Breakthrough device empowers individuals who are blind to read
December 10, 2004
The Governor’s Innovator of the Year for Academia, the Center for Cognitive Ubiquitous Computing (CUbiC) at Arizona State University, is debuting its iCARE Reader at the Foundation for Blind Children this Friday. The iCARE Reader is a computing device that can be used by individuals who are blind, deaf-blind and visually-impaired to read printed text that is not easily accessible, such as magazines, restaurant menus and mail, in real time. In its current prototype, the iCARE Reader allows individuals to read a printed page when placed on a tabletop by photographing the page with a digitized camera and then converting the text into a synthesized voice. The iCARE Reader can read text from top to bottom; skip sections by word, sentence, line, or paragraph; and “highlight” a section to playback later for review. This device and the research behind it provides an opportunity for individuals who are blind to “read” any printed word of their choice.
“We have had a very exciting response from the students, who are blind, here at ASU who’ve had the opportunity to test and use the prototype here in the CUbiC lab,” said Terri Hedgpeth, disability research specialist at CUbiC. “And we are very happy to be able to actually deploy this prototype so that people in the community will have an opportunity to try out the iCARE Reader for themselves.”
CUbiC’s goal is to make every piece of printed information, currently only available to sighted persons, also accessible to individuals with all levels of visual impairment from preschool age to the elderly. With this Reader prototype, CUbiC is one step closer to that goal.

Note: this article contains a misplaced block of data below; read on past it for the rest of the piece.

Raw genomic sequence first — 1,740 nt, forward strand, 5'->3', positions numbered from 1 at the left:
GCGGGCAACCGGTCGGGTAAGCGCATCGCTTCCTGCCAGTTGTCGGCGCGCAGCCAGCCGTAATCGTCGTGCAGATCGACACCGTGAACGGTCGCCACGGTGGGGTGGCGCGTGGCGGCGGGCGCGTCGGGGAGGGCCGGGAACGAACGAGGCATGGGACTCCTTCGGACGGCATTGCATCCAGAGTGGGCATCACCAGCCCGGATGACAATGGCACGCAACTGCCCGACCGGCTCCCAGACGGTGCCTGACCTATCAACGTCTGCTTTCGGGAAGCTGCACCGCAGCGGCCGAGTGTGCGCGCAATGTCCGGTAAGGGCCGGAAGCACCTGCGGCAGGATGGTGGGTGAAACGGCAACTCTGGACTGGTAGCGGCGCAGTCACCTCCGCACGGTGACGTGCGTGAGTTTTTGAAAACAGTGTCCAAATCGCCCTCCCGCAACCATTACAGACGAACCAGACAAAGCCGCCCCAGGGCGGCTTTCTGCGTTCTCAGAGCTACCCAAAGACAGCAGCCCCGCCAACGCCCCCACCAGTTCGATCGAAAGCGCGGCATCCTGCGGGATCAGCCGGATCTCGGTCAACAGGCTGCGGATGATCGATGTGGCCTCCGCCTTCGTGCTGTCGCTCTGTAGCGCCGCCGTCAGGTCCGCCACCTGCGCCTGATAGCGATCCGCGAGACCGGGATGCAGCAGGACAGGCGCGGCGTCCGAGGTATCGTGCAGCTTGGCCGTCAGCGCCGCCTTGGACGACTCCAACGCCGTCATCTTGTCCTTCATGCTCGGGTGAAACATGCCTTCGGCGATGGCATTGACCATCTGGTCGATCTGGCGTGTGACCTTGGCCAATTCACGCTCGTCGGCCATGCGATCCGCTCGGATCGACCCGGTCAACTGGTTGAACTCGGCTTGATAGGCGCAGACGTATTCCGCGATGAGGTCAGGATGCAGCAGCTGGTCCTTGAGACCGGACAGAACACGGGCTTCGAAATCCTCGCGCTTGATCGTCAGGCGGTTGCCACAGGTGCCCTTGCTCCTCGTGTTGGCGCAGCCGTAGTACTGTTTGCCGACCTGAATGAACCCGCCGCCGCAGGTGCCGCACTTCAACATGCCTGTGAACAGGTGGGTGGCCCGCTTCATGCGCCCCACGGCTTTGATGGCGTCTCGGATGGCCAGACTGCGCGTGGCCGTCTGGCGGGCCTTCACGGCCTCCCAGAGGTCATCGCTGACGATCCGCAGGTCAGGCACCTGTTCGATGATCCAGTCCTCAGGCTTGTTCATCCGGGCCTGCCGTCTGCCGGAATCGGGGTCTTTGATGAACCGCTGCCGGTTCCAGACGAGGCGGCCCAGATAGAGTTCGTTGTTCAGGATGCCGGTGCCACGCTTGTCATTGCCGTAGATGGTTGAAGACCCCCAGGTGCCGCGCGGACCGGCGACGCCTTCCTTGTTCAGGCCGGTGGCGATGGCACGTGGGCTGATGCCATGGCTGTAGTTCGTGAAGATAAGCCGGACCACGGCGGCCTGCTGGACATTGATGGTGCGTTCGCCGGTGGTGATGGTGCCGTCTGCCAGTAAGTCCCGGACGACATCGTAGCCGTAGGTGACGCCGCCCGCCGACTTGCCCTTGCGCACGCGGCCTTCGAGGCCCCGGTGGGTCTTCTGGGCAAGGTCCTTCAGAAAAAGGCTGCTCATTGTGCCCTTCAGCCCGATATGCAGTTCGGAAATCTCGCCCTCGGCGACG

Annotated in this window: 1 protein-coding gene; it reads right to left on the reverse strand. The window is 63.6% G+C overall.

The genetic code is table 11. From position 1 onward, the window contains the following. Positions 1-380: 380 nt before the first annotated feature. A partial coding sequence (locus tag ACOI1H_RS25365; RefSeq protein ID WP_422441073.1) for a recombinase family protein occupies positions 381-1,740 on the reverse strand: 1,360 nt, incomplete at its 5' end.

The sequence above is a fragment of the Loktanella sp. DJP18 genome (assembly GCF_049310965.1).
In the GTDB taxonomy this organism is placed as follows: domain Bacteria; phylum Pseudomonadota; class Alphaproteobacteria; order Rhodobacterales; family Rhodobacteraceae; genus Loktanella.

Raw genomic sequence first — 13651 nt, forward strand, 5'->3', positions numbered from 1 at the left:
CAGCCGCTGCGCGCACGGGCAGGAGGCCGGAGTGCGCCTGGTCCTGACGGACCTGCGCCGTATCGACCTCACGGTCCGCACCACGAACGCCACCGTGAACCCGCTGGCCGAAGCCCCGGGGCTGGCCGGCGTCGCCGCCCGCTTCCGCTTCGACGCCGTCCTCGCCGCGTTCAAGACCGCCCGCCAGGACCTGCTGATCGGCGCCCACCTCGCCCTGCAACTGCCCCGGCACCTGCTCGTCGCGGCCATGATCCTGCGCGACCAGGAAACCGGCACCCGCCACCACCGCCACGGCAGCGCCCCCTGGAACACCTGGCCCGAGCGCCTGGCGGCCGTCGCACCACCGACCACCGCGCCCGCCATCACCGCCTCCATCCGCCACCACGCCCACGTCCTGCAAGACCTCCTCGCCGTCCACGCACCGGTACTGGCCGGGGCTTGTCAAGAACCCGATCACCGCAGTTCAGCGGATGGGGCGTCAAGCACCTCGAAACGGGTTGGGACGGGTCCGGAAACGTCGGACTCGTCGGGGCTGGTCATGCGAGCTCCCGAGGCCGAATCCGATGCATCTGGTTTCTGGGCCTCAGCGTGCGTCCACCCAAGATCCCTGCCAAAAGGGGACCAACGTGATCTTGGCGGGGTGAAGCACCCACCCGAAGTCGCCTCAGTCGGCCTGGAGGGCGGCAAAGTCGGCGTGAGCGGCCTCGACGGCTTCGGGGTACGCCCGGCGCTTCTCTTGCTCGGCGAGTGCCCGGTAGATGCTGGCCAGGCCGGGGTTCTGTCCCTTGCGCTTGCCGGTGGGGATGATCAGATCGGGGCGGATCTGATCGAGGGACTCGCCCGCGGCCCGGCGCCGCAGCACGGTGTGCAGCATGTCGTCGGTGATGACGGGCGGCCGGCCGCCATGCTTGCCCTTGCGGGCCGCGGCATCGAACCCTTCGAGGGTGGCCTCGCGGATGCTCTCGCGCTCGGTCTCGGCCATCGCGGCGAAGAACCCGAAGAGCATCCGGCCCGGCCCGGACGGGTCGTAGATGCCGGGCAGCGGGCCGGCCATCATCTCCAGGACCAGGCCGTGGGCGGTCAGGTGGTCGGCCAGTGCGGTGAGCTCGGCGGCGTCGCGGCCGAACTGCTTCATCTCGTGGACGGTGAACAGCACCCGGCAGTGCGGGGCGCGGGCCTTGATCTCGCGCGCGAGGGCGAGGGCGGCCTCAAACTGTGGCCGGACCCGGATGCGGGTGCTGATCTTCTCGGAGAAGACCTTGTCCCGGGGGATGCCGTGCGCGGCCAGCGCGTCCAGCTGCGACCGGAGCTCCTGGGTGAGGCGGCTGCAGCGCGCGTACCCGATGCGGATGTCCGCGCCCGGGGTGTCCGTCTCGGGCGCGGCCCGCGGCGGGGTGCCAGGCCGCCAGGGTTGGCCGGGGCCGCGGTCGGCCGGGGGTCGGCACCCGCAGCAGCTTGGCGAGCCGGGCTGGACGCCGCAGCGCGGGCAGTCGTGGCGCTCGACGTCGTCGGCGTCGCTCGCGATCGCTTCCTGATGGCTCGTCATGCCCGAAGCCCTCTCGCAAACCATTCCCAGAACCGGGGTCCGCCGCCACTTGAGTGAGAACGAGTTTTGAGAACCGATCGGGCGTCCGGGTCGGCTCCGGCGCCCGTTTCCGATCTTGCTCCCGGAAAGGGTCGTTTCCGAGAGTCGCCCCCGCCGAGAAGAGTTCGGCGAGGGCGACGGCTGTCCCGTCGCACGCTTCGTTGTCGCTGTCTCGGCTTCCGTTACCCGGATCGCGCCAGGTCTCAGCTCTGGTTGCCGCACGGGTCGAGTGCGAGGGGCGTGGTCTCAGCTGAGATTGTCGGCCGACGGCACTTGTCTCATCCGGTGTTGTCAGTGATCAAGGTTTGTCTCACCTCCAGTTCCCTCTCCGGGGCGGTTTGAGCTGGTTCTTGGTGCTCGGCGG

“I’m delighted to be able to deliver on our promise of deploying the iCARE Reader in the community,” said Sethuraman Panchanathan, director of CUbiC and chair of the Department of Computer Science and Engineering.
About the Center for Cognitive Ubiquitous Computing
CUbiC is a center within the Institute for Computing and Information Sciences and Engineering (InCISE), a collaboration of interdisciplinary research groups at ASU that shares expertise in computing and informatics. The mission of CUbiC is to design and develop perceptive computers that are environmentally aware to serve people’s needs and enrich their lives. CUbiC’s flagship project is ICARE. For more information on CUbiC’s research, visit their website at http://cubic.asu.edu, or visit the InCISE website at http://incise.asu.edu .
About the Ira A. Fulton School of Engineering
The Ira A. Fulton School of Engineering provides a transformative educational experience for engineering, computer science and construction students, giving them the knowledge and skills they need for success in a technically oriented career. The school also engages in use-inspired research in a multidisciplinary setting, creating knowledge for the benefit of individuals, society and the environment. Through the creation of a highly educated, innovative workforce and the advancement of technical knowledge, the Ira A. Fulton School of Engineering drives sustainable growth and improved quality of life for the communities it serves.
About The Foundation for Blind Children
The Foundation for Blind Children is a private, nonprofit, United Way supported agency established in 1952. Its mission is to provide education, counseling, communication, rehabilitation and technology services to children and adults who are blind or visually impaired, helping them to lead lives of independence and dignity through mastery of their environment.
It is the only agency of its kind in the state of Arizona and the largest blind children’s organization in the United States.